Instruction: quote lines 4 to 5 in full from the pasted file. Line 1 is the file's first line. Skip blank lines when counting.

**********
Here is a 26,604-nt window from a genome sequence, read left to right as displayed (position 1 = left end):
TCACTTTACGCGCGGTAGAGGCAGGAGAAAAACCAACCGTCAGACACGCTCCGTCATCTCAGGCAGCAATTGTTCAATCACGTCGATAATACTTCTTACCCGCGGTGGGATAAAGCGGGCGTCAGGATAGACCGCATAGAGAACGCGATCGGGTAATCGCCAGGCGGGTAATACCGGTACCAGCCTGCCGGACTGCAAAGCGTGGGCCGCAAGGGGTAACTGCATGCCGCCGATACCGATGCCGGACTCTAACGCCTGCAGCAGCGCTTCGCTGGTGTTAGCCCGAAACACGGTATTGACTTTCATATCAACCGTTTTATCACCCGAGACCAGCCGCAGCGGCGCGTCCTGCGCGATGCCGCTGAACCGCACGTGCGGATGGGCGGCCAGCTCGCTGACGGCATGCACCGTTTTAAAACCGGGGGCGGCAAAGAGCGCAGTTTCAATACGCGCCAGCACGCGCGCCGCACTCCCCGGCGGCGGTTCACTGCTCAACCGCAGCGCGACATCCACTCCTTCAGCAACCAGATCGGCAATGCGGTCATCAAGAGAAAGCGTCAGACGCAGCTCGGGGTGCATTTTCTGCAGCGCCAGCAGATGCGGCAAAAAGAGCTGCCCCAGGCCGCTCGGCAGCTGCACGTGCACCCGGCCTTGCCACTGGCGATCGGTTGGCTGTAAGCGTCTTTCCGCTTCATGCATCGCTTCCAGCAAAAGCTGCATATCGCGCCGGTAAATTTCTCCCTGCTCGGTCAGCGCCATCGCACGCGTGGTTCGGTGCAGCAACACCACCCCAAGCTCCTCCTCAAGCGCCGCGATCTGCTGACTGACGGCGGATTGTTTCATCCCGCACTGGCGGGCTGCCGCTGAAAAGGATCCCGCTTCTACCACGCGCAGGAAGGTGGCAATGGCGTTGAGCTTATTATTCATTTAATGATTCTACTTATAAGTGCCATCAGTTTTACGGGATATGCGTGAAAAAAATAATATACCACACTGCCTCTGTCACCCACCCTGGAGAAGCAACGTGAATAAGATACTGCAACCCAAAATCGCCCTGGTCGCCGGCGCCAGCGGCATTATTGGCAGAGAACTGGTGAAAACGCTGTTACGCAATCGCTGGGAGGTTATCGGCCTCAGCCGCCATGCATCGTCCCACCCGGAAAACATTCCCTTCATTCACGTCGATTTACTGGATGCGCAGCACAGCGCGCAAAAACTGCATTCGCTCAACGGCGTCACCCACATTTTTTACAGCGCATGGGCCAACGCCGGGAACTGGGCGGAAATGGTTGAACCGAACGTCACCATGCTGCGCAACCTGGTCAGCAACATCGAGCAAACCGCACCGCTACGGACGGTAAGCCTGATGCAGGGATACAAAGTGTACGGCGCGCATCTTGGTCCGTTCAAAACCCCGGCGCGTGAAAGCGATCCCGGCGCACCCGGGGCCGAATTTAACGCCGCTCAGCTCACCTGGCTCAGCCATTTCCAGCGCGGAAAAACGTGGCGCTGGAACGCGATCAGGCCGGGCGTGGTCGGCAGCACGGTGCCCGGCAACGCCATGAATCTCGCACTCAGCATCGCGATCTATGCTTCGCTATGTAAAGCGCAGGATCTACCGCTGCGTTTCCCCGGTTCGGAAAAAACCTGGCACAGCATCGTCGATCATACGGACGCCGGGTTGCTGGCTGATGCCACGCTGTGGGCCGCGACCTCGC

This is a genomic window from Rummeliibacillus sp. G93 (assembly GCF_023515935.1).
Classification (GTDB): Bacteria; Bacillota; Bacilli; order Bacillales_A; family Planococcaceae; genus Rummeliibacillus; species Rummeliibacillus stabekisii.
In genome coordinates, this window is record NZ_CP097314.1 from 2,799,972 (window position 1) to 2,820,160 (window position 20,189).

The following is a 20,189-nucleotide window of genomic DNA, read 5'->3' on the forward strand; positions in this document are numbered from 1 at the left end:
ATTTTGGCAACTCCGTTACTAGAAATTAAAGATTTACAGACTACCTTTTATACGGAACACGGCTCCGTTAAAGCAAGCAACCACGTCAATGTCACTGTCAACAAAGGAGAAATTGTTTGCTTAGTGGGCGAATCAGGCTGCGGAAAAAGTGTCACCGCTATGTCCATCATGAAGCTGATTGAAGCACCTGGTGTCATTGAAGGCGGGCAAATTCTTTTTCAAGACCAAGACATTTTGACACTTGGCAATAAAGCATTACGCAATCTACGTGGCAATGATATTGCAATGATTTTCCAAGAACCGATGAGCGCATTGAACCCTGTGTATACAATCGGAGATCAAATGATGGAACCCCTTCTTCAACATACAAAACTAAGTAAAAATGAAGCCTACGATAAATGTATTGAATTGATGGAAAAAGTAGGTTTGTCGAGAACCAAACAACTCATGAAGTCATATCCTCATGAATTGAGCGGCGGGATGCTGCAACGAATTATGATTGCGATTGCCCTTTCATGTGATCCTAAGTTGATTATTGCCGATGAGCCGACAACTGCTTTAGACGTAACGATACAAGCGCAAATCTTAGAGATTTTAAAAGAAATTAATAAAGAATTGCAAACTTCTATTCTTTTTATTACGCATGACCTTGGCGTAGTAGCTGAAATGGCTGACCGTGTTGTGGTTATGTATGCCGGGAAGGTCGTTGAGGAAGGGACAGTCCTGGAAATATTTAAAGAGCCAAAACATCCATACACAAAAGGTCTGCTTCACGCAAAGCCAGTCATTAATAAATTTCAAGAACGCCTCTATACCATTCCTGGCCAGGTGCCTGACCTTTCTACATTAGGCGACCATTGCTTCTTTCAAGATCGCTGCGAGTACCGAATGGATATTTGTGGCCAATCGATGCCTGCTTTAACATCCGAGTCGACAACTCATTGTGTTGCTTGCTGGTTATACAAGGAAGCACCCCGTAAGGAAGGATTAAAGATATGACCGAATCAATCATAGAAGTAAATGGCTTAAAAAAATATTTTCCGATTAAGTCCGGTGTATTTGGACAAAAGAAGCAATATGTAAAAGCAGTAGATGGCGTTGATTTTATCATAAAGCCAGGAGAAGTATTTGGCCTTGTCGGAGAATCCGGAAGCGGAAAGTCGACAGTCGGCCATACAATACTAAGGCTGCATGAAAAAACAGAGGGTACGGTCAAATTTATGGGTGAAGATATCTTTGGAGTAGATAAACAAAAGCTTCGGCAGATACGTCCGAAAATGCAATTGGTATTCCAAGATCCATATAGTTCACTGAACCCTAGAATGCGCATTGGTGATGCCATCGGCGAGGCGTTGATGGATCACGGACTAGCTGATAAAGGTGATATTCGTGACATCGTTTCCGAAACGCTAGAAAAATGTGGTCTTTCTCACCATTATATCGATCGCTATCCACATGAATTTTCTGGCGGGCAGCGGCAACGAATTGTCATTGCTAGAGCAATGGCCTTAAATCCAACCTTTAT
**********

Classification (GTDB): Bacteria; Bacillota; Bacilli; order Bacillales_A; family Planococcaceae; genus Rummeliibacillus; species Rummeliibacillus stabekisii.
In genome coordinates, this window is record NZ_CP097314.1 from 2,799,972 (window position 1) to 2,820,160 (window position 20,189).